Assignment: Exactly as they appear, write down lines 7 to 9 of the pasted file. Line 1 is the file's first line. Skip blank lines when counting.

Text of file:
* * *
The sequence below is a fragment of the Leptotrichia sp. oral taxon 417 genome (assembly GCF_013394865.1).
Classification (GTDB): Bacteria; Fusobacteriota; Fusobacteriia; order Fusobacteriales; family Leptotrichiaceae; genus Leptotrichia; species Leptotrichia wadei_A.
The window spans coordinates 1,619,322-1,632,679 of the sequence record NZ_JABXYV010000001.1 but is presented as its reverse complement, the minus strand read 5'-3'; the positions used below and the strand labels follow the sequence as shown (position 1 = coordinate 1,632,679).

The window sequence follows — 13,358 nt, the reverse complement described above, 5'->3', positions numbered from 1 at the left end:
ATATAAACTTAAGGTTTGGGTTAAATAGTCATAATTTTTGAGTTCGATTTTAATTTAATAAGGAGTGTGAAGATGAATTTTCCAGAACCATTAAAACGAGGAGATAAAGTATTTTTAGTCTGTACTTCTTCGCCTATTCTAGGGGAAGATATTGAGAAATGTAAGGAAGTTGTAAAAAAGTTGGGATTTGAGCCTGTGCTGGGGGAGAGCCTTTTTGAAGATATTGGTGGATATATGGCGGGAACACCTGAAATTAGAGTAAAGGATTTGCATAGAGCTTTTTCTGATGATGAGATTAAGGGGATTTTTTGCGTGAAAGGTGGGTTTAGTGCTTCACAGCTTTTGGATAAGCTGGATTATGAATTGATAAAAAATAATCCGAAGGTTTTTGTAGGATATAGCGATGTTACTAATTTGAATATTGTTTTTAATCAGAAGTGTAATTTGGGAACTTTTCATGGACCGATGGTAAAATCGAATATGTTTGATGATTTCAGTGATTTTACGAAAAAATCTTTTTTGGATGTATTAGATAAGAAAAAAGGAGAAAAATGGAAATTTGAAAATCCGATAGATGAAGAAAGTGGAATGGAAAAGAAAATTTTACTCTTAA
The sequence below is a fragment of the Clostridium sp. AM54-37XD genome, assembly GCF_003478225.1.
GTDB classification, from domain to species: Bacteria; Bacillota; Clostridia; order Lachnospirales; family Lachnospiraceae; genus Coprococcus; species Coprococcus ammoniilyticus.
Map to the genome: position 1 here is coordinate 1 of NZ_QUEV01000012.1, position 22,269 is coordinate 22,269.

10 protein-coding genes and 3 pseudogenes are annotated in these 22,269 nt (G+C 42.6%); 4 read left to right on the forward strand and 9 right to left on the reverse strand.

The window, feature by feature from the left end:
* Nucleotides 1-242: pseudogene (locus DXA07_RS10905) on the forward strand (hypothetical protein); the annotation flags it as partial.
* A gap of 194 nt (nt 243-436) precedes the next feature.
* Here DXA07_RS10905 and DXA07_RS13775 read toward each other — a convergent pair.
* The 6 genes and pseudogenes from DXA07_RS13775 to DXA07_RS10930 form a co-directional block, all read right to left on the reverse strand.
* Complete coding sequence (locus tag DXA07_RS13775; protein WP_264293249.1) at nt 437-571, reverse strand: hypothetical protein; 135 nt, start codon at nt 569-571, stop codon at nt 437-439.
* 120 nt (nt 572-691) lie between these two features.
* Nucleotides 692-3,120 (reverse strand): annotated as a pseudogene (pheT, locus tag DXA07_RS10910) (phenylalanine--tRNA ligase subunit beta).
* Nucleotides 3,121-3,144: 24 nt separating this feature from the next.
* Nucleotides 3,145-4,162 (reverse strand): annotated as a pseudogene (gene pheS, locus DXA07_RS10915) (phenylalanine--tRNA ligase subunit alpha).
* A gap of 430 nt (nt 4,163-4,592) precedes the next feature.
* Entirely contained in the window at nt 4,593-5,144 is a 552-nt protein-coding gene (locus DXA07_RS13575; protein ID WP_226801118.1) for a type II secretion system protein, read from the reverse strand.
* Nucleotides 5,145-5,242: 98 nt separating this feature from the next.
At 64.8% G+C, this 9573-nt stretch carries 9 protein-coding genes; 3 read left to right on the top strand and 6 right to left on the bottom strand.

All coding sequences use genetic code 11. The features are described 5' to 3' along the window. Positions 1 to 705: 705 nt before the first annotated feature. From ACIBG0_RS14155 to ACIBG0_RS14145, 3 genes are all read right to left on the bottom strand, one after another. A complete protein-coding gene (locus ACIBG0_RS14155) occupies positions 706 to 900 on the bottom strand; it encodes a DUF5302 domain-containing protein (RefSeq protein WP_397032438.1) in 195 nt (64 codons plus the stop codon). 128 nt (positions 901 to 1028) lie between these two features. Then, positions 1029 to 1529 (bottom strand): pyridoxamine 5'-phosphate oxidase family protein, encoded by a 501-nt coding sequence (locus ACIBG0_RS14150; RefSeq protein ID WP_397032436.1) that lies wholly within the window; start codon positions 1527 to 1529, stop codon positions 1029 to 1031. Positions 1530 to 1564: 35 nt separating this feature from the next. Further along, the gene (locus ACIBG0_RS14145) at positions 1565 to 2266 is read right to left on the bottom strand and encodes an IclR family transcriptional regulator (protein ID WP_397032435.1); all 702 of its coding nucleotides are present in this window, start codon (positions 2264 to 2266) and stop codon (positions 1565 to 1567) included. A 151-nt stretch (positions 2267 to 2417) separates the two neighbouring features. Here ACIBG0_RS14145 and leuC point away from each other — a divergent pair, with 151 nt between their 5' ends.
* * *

GTDB classification, from domain to species: Bacteria; Bacillota; Clostridia; order Lachnospirales; family Lachnospiraceae; genus Coprococcus; species Coprococcus ammoniilyticus.
Map to the genome: position 1 here is coordinate 1 of NZ_QUEV01000012.1, position 22,269 is coordinate 22,269.

10 protein-coding genes and 3 pseudogenes are annotated in these 22,269 nt (G+C 42.6%); 4 read left to right on the forward strand and 9 right to left on the reverse strand.